Positive end-expiratory pressure (PEEP) maintains airway pressure above atmospheric at the end of expiration, and may be used with mechanical ventilation or spontaneous breathing. CPAP, or continuous positive airway pressure, refers to spontaneous ventilation with a positive airway pressure being maintained throughout the whole respiratory cycle. PEEP/CPAP primarily improves oxygenation by increasing functional residual capacity, and may increase lung compliance and decrease the work of breathing. PEEP/CPAP may be applied using endotracheal tubes, nasal masks or prongs, or face masks or chambers to treat a wide range of adult and paediatric respiratory disorders. Complications associated with their use relate to the pressures applied and include pulmonary barotrauma, decreased cardiac output and raised intracranial pressure.
Variety of expiratory resistance between different continuous positive airway pressure devices for preterm infants
Question 2: Will continuous positive airway pressure reduce the need for ventilation in bronchiolitis?
Nasopharyngeal airway pressures in bronchiolitis patients treated with high-flow nasal cannula oxygen therapy
Comparison of lung volume measurements by antero-posterior chest X-ray and the SF6 washout technique in mechanically ventilated infants
Boussignac continuous positive airway pressure device in the emergency care of acute cardiogenic pulmonary oedema: a randomized pilot study
Nasal high-frequency oscillatory ventilation (nHFOV) versus nasal continuous positive airway pressure (NCPAP) as an initial therapy for respiratory distress syndrome (RDS) in preterm and near-term infants
Positive end-expiratory pressure ventilation increases extravascular lung water due to a decrease in lung lymph flow
Nebulised hypertonic saline in children with bronchiolitis admitted to the paediatric intensive care unit: A retrospective study
Positive expiratory pressure improves arterial and cerebral oxygenation in acute normobaric and hypobaric hypoxia
Three different mask physiotherapy regimens for prevention of post-operative pulmonary complications after heart and pulmonary surgery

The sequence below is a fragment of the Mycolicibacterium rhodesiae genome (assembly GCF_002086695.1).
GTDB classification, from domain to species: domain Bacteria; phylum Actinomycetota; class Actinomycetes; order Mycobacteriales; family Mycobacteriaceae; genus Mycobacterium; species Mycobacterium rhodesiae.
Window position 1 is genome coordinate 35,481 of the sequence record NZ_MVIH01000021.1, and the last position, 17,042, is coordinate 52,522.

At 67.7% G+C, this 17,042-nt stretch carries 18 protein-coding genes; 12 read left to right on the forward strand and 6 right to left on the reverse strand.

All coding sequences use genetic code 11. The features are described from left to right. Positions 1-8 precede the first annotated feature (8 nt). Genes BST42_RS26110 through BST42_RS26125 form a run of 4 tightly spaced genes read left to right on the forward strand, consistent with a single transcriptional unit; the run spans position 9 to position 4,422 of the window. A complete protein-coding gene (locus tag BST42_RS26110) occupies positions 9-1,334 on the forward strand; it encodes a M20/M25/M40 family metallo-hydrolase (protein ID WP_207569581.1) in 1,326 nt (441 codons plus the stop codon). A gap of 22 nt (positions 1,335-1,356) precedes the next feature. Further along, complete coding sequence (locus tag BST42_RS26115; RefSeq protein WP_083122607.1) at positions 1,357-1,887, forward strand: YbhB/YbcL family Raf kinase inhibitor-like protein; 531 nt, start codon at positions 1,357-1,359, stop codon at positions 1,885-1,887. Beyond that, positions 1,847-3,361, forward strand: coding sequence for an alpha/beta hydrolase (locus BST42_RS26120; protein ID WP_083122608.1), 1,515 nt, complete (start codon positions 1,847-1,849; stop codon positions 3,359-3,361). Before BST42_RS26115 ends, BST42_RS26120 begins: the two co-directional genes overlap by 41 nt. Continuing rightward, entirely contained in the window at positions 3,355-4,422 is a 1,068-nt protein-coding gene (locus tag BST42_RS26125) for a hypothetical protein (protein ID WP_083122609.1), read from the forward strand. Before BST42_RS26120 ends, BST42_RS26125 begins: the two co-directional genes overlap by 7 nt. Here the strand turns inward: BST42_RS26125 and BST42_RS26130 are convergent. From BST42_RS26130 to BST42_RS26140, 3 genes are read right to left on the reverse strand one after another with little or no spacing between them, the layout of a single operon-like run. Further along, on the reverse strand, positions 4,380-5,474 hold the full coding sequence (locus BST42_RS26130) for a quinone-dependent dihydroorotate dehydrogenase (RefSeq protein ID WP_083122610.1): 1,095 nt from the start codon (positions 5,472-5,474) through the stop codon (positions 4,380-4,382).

Effect of continuous positive airway pressure on breathing pattern of infants with respiratory-distress syndrome
The effect of a low continuous positive airway pressure on the reflex control of respiration in the preterm infant
Determination of optimal continuous positive airway pressure for the treatment of IRDS by measurement of esophageal pressure
Treatment of adult respiratory distress syndrome with diuretics, dialysis, and positive end-expiratory pressure
The relationship of bronchopulmonary dysplasia to the occurrence of alveolar rupture during positive pressure ventilation
Treatment of cardiac and renal effects of PEEP with dopamine in patients with acute respiratory failure
Mechanical work on the lungs and work of breathing with positive end-expiratory pressure and continuous positive airway pressure
Continuous postive airways pressure treatment by a face chamber in idiopathic respiratory distress syndrome
Influence of early introduction of continuous positive pressure breathing on the course of hyaline membrane disease
Apnea of prematurity. Comparative therapeutic effects of cutaneous stimulation and nasal continuous positive airway pressure
Treatment of flail chest. Use of intermittent mandatory ventilation and positive end-expiratory pressure
Continuous positive airway pressure and pulmonary and circulatory function after cardiac surgery in infants less than three months of age
This feed focuses in Asthma in which your airways narrow and swell. This can make breathing difficult and trigger coughing, wheezing and shortness of breath.
Allergy and Asthma
Allergy and asthma are inflammatory disorders that are triggered by the activation of an allergen-specific regulatory t cell. These t cells become activated when allergens are recognized by allergen-presenting cells. Here is the latest research on allergy and asthma.